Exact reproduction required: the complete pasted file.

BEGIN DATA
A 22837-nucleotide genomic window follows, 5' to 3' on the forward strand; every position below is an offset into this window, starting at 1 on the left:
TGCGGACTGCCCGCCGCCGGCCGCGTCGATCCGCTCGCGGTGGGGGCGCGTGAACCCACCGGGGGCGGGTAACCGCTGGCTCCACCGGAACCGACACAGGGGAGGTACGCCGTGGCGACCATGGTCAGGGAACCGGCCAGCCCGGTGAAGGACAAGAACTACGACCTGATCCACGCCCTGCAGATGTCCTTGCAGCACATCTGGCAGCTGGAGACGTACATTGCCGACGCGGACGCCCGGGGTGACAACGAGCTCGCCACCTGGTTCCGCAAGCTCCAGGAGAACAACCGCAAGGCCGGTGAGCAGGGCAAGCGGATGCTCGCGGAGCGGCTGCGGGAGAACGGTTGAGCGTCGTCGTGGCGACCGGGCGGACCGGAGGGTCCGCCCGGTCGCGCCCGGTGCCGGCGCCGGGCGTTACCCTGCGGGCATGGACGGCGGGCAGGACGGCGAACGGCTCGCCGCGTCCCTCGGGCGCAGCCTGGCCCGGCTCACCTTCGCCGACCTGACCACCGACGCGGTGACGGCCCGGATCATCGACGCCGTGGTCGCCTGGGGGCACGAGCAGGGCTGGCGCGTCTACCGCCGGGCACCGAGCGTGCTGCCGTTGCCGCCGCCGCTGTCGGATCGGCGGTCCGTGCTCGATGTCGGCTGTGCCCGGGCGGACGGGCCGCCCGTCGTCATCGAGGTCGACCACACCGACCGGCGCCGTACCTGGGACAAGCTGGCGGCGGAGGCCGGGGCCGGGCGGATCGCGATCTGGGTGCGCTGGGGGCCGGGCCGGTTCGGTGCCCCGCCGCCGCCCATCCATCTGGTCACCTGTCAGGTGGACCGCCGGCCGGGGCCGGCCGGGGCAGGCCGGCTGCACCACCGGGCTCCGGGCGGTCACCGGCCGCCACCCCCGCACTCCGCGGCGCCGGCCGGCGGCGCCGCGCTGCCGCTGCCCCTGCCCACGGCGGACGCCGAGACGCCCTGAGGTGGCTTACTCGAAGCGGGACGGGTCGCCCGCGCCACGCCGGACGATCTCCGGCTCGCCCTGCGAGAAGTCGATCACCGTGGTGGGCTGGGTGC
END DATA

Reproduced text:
A 22837-nucleotide genomic window follows, 5' to 3' on the forward strand; every position below is an offset into this window, starting at 1 on the left:
TGCGGACTGCCCGCCGCCGGCCGCGTCGATCCGCTCGCGGTGGGGGCGCGTGAACCCACCGGGGGCGGGTAACCGCTGGCTCCACCGGAACCGACACAGGGGAGGTACGCCGTGGCGACCATGGTCAGGGAACCGGCCAGCCCGGTGAAGGACAAGAACTACGACCTGATCCACGCCCTGCAGATGTCCTTGCAGCACATCTGGCAGCTGGAGACGTACATTGCCGACGCGGACGCCCGGGGTGACAACGAGCTCGCCACCTGGTTCCGCAAGCTCCAGGAGAACAACCGCAAGGCCGGTGAGCAGGGCAAGCGGATGCTCGCGGAGCGGCTGCGGGAGAACGGTTGAGCGTCGTCGTGGCGACCGGGCGGACCGGAGGGTCCGCCCGGTCGCGCCCGGTGCCGGCGCCGGGCGTTACCCTGCGGGCATGGACGGCGGGCAGGACGGCGAACGGCTCGCCGCGTCCCTCGGGCGCAGCCTGGCCCGGCTCACCTTCGCCGACCTGACCACCGACGCGGTGACGGCCCGGATCATCGACGCCGTGGTCGCCTGGGGGCACGAGCAGGGCTGGCGCGTCTACCGCCGGGCACCGAGCGTGCTGCCGTTGCCGCCGCCGCTGTCGGATCGGCGGTCCGTGCTCGATGTCGGCTGTGCCCGGGCGGACGGGCCGCCCGTCGTCATCGAGGTCGACCACACCGACCGGCGCCGTACCTGGGACAAGCTGGCGGCGGAGGCCGGGGCCGGGCGGATCGCGATCTGGGTGCGCTGGGGGCCGGGCCGGTTCGGTGCCCCGCCGCCGCCCATCCATCTGGTCACCTGTCAGGTGGACCGCCGGCCGGGGCCGGCCGGGGCAGGCCGGCTGCACCACCGGGCTCCGGGCGGTCACCGGCCGCCACCCCCGCACTCCGCGGCGCCGGCCGGCGGCGCCGCGCTGCCGCTGCCCCTGCCCACGGCGGACGCCGAGACGCCCTGAGGTGGCTTACTCGAAGCGGGACGGGTCGCCCGCGCCACGCCGGACGATCTCCGGCTCGCCCTGCGAGAAGTCGATCACCGTGGTGGGCTGGGTGC